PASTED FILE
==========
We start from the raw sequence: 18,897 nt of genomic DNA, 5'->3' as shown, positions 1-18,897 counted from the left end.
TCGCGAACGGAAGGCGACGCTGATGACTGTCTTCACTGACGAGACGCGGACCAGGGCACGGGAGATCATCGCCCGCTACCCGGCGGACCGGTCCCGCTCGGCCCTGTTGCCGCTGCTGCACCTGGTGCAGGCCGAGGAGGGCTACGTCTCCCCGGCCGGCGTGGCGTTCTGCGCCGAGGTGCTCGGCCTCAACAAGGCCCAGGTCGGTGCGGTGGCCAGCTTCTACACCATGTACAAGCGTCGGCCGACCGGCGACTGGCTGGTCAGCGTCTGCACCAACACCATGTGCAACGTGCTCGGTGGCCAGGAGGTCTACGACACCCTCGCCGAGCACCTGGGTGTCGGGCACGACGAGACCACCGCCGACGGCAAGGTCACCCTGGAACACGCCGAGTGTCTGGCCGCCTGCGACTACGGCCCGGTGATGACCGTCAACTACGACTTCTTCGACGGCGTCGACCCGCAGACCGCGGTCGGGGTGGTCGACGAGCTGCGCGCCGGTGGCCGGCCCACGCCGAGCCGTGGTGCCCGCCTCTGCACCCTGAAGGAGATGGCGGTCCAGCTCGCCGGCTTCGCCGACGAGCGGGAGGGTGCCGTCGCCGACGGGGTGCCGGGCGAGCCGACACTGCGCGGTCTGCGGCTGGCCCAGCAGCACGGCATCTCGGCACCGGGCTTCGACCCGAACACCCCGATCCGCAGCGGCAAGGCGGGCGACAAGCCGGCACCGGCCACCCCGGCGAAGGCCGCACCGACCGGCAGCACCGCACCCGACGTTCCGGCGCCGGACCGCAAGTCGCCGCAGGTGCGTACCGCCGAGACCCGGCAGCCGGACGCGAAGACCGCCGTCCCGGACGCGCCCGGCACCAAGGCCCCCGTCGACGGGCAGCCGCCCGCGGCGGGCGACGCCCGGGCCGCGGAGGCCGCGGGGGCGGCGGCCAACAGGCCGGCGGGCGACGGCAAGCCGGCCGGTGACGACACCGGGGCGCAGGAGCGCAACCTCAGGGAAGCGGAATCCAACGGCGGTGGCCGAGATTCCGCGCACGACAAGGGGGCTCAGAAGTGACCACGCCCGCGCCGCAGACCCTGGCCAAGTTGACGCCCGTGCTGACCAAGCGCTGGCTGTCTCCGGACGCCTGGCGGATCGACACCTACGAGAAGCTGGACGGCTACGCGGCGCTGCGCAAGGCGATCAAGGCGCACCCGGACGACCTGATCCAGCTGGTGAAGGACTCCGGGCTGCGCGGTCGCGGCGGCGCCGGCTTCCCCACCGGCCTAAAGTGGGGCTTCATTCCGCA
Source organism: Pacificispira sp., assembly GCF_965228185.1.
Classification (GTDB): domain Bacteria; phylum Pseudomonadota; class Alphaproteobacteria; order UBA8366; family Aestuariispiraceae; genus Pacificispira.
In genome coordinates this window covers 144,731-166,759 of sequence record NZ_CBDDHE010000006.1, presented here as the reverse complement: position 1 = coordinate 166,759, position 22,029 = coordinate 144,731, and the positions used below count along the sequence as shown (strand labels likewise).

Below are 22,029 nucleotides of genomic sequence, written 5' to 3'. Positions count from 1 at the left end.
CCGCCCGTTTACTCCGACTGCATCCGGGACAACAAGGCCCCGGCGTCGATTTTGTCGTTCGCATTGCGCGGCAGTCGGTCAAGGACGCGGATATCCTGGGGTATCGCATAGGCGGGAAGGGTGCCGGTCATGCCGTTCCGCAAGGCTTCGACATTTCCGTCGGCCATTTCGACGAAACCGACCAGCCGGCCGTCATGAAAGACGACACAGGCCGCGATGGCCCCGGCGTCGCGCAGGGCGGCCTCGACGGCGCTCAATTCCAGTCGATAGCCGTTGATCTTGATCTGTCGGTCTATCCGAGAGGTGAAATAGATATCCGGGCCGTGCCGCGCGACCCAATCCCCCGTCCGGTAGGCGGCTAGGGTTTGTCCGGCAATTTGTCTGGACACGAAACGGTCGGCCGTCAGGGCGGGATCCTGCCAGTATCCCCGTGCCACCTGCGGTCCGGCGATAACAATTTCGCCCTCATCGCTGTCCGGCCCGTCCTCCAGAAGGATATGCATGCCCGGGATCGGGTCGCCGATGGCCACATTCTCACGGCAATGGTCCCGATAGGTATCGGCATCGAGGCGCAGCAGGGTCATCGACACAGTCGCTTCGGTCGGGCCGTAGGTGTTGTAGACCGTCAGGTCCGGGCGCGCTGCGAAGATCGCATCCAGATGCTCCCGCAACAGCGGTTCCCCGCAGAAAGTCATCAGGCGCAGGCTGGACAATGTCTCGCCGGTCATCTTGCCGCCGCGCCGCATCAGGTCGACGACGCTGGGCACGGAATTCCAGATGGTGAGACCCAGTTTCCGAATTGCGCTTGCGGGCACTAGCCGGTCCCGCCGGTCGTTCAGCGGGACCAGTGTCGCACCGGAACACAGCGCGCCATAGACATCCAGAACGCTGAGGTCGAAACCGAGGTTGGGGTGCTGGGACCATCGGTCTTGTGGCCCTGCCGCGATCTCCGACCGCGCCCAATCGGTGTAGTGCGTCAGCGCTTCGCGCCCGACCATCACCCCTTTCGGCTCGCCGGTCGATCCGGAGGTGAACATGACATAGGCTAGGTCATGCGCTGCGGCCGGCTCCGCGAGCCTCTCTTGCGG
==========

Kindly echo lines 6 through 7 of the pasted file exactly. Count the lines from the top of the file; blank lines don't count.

Below are 22,029 nucleotides of genomic sequence, written 5' to 3'. Positions count from 1 at the left end.
CCGCCCGTTTACTCCGACTGCATCCGGGACAACAAGGCCCCGGCGTCGATTTTGTCGTTCGCATTGCGCGGCAGTCGGTCAAGGACGCGGATATCCTGGGGTATCGCATAGGCGGGAAGGGTGCCGGTCATGCCGTTCCGCAAGGCTTCGACATTTCCGTCGGCCATTTCGACGAAACCGACCAGCCGGCCGTCATGAAAGACGACACAGGCCGCGATGGCCCCGGCGTCGCGCAGGGCGGCCTCGACGGCGCTCAATTCCAGTCGATAGCCGTTGATCTTGATCTGTCGGTCTATCCGAGAGGTGAAATAGATATCCGGGCCGTGCCGCGCGACCCAATCCCCCGTCCGGTAGGCGGCTAGGGTTTGTCCGGCAATTTGTCTGGACACGAAACGGTCGGCCGTCAGGGCGGGATCCTGCCAGTATCCCCGTGCCACCTGCGGTCCGGCGATAACAATTTCGCCCTCATCGCTGTCCGGCCCGTCCTCCAGAAGGATATGCATGCCCGGGATCGGGTCGCCGATGGCCACATTCTCACGGCAATGGTCCCGATAGGTATCGGCATCGAGGCGCAGCAGGGTCATCGACACAGTCGCTTCGGTCGGGCCGTAGGTGTTGTAGACCGTCAGGTCCGGGCGCGCTGCGAAGATCGCATCCAGATGCTCCCGCAACAGCGGTTCCCCGCAGAAAGTCATCAGGCGCAGGCTGGACAATGTCTCGCCGGTCATCTTGCCGCCGCGCCGCATCAGGTCGACGACGCTGGGCACGGAATTCCAGATGGTGAGACCCAGTTTCCGAATTGCGCTTGCGGGCACTAGCCGGTCCCGCCGGTCGTTCAGCGGGACCAGTGTCGCACCGGAACACAGCGCGCCATAGACATCCAGAACGCTGAGGTCGAAACCGAGGTTGGGGTGCTGGGACCATCGGTCTTGTGGCCCTGCCGCGATCTCCGACCGCGCCCAATCGGTGTAGTGCGTCAGCGCTTCGCGCCCGACCATCACCCCTTTCGGCTCGCCGGTCGATCCGGAGGTGAACATGACATAGGCTAGGTCATGCGCTGCGGCCGGCTCCGCGAGCCTCTCTTGCGG